By Clyde Hughes | AC JosepH Media
CAMDEN – Belinda Barksdale was taken calls even Saturday morning from vendors inquiring about the inaugural Black Business Expo held at First Nazarene Baptist Church in Camden on Saturday, Feb. 19.
With good reason.
Nearly 70 vendors greeted potential customers as the church’s first effort to highlight and showcase local African American businesses proved to be a rousing success.
“My pastor (Rev. Dyheim T. Watson Sr.) had the vision where he wanted to highlight and promote black businesses during Black History Month,” Barksdale, the organizer of the event, said. “So we have all kinds of retailers, service providers, mental health, insurance companies, travel companies, all kinds of goods and products here.
“We have businesses here for every person, man, woman, boy and girl. So we’re just excited. And we just want the public to come on out and see what these businesses provide,” she added.
Barksdale said she hoped vendors walked away with the knowledge that people are here to support them.
“We’re being introduced to a lot of their products, some we’ve never heard of before,” Barksdale said. “We don’t have to go to the mall. We don’t have to go online. We can find all of these things right in our community. We want them to succeed and we’re here to support them.”
Associate Pastor Randy Cosby said he was “blown away” by the attendance of the expo and can’t wait to see what the future holds when First Nazarene plans more programs like this.
“We’ve found if you look around, we have a lot of people in our communities and neighborhoods have the same talent and other entrepreneurs,” said Cosby, who is himself a business owner and had a booth at the expo.
“You have some people hear from every aspect; you know. They are doing clothing to food, making candles and they have a wide range of talents.
Alice Hicks is a fitness coach who founded Betty’s Nutrition Treats. She said the expo was the perfect location to talk to other customers and fellow vendors about her products.
“We have to get out of the habit of having to have sugar all the time,” said Hicks, who is based out of Sicklerville. “I thought why not try something sugar free and it’d be healthy for you as well. [My treats] have protein in them so it can help you with overeating, like obesity.
“I love the expo because it definitely gives me a better outlook on our community other than negatives, especially being in Camden. Everything is so negative but here I’m seeing the positivity in everyone. It just gives you a better outlook for humanity.”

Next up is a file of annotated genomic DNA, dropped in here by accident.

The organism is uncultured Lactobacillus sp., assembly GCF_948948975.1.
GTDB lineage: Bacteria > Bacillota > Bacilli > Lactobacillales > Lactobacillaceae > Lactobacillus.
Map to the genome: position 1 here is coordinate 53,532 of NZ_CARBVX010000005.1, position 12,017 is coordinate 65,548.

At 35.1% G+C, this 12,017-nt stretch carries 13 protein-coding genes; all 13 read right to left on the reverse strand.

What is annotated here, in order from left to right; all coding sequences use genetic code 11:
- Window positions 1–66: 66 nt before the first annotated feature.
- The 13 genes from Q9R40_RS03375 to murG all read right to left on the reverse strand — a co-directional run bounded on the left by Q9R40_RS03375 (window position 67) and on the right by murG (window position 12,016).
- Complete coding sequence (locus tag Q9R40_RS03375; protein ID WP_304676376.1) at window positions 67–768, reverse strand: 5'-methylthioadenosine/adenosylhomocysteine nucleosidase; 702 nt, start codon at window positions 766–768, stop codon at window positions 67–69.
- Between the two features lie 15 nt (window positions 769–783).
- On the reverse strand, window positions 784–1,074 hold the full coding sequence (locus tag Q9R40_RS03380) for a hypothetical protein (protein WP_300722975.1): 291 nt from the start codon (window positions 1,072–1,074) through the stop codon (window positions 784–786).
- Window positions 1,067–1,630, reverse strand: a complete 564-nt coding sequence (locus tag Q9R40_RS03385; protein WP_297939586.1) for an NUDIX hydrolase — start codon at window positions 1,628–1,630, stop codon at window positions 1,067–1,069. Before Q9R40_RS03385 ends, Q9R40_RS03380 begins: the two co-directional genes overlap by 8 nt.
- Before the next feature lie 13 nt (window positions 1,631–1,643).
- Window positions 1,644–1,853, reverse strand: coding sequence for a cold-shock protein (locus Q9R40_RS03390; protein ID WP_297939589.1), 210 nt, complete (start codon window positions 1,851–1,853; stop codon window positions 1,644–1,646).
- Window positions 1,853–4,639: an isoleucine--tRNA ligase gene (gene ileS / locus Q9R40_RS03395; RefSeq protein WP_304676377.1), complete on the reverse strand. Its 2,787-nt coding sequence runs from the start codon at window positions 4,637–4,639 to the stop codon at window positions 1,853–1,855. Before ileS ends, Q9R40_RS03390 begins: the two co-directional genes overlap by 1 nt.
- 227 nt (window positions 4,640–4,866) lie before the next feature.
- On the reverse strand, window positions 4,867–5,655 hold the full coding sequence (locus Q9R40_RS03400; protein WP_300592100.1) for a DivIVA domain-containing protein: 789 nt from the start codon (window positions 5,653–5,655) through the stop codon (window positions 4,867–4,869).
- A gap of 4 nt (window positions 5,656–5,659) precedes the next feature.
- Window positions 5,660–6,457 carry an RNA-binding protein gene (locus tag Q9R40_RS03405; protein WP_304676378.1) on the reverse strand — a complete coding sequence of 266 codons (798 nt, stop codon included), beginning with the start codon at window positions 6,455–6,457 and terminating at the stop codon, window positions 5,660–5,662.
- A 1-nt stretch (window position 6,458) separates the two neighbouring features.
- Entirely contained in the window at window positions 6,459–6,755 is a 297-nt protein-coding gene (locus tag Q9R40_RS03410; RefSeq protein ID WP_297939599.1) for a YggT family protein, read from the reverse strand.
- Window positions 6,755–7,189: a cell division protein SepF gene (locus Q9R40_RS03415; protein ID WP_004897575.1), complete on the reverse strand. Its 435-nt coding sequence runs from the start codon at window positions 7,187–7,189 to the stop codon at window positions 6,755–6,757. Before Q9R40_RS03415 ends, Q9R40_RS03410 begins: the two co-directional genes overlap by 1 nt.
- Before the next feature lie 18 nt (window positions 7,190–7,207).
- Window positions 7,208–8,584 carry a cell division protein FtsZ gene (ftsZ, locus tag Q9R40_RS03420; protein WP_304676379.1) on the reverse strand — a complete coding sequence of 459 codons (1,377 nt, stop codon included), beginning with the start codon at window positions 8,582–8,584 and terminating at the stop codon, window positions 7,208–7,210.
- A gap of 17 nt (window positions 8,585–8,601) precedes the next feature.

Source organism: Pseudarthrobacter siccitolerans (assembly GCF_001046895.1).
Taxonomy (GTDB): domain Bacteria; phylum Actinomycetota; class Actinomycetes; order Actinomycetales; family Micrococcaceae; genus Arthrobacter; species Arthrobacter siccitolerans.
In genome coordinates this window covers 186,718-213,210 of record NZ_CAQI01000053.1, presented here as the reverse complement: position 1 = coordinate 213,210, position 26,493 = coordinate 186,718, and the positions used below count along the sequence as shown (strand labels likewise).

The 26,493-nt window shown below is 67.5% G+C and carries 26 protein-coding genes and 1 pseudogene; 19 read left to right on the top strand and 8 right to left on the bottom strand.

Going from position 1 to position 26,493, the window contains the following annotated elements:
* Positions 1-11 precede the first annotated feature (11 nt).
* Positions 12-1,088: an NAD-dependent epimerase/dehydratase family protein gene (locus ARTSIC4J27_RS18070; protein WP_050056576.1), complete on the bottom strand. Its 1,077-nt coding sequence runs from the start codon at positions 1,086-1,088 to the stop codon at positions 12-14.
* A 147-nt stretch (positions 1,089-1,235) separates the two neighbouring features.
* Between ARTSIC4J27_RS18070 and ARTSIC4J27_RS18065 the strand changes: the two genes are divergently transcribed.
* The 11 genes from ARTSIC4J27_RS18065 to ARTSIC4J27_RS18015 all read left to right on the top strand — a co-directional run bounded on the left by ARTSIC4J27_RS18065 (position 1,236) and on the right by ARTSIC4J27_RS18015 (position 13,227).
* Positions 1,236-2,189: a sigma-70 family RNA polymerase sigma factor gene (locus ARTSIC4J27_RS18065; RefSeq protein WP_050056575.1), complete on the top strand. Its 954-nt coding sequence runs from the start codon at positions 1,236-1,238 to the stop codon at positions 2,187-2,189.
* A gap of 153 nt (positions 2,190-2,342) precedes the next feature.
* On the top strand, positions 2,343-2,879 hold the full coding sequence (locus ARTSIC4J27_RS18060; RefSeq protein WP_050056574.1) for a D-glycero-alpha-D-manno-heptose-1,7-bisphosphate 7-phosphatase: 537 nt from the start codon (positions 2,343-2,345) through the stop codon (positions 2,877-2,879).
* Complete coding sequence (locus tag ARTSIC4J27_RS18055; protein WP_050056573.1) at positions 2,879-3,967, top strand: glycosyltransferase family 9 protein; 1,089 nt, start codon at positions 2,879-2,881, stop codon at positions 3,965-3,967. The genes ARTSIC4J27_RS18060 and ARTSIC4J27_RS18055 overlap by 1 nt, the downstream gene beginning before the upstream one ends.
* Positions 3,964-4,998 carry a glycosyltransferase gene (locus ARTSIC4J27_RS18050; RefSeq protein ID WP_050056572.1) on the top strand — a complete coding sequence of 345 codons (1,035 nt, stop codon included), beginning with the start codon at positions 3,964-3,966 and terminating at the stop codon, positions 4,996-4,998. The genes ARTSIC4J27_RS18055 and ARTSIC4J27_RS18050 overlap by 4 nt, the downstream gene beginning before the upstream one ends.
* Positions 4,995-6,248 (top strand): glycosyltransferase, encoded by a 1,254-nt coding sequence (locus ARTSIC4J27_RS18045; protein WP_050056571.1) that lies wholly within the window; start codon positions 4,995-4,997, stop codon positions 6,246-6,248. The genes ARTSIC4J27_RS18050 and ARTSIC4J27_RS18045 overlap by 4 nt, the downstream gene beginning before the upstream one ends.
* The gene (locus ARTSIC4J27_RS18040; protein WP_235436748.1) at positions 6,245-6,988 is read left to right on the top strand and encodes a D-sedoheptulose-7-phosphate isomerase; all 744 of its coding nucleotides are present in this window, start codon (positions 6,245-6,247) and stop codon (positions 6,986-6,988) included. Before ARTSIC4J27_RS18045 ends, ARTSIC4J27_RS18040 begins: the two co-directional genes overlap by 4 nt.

Koren Norwood participated to promote her book journaling book “Dancing the Heart of God.”
“It is a journaling handbook for dance ministers anyone who does praise dance or liturgical dance within the church,” Norwood said. “My mission is to help them to create dances that are from the heart of God based off of the scriptures, by journaling from the scriptures. “It’s wonderful looking at all the black entrepreneurs here. It is encouraging to see so many of us with businesses trying to promote themselves. I see clothing and I see soaps and I see actual businesses that help you with your vehicles. This is just a great asset to the community.”
Some vendors said they were inspired by the sea of business people and customers that filled the First Nazarene hallways and parking lot on Saturday.
“This is not only encouraging, it just shows the resilience of our people,” said Dr. Octavius Brown, who answered questions about his business, DOC Octavius Mental Health Services. “Our people have always been resilient.
“We have never allowed ourselves to stay down. You may get a leg up on me but I’m going to get up the best way I can. So to see these people with their own businesses, it just shows and amplifies how resilient we are,” he added.
Some business owners were true inspirations. Shirley Morton and her husband Clyde shared a booth to sell her book, “The Phone Call That Changed My Life,” about the inspirational true story of Shirley Morton surviving a brain aneurysm. The couple also sold traditional brooms for weddings.
“I try to encourage others who might be going through a brain injury or anything like that to trust God and trust the process,” Shirley Morton said.
Clyde Morton added: “For me it’s very encouraging to be amongst other businesses, black businesses, and to see that we are supporting them.”
Romona Miller, of Gripps Gourmet Butter and Sauces, said she is already looking forward to future expos with the church.
“I hope we can continue to do these types of expos going into the summertime, but I’d love to see everybody,” Miller said. “There are so many hidden talents out here. If you have a chance to bring up a good product and let everybody in the community know what you have, it’s a beautiful thing.”
Former Camden Schools superintendent Roy Dawson, who attended the expo, praised Watson for coming up with the idea and the insight about gauging the interest shown.
“Some of the vendors are some of our church members but most of them are outsiders,” Dawson said. “This is just another way that Pastor Watson likes to do the work in the community. We want to encourage our people to support these vendors. Our vendors really need attention more so today than ever before. That’s absolutely the reality.
“I want to thank Pastor Watson for using his intelligence and his wherewithal to bring about this now for one year. Kudos to sister Belinda Barksdale. She’s been working on pulling this together.”
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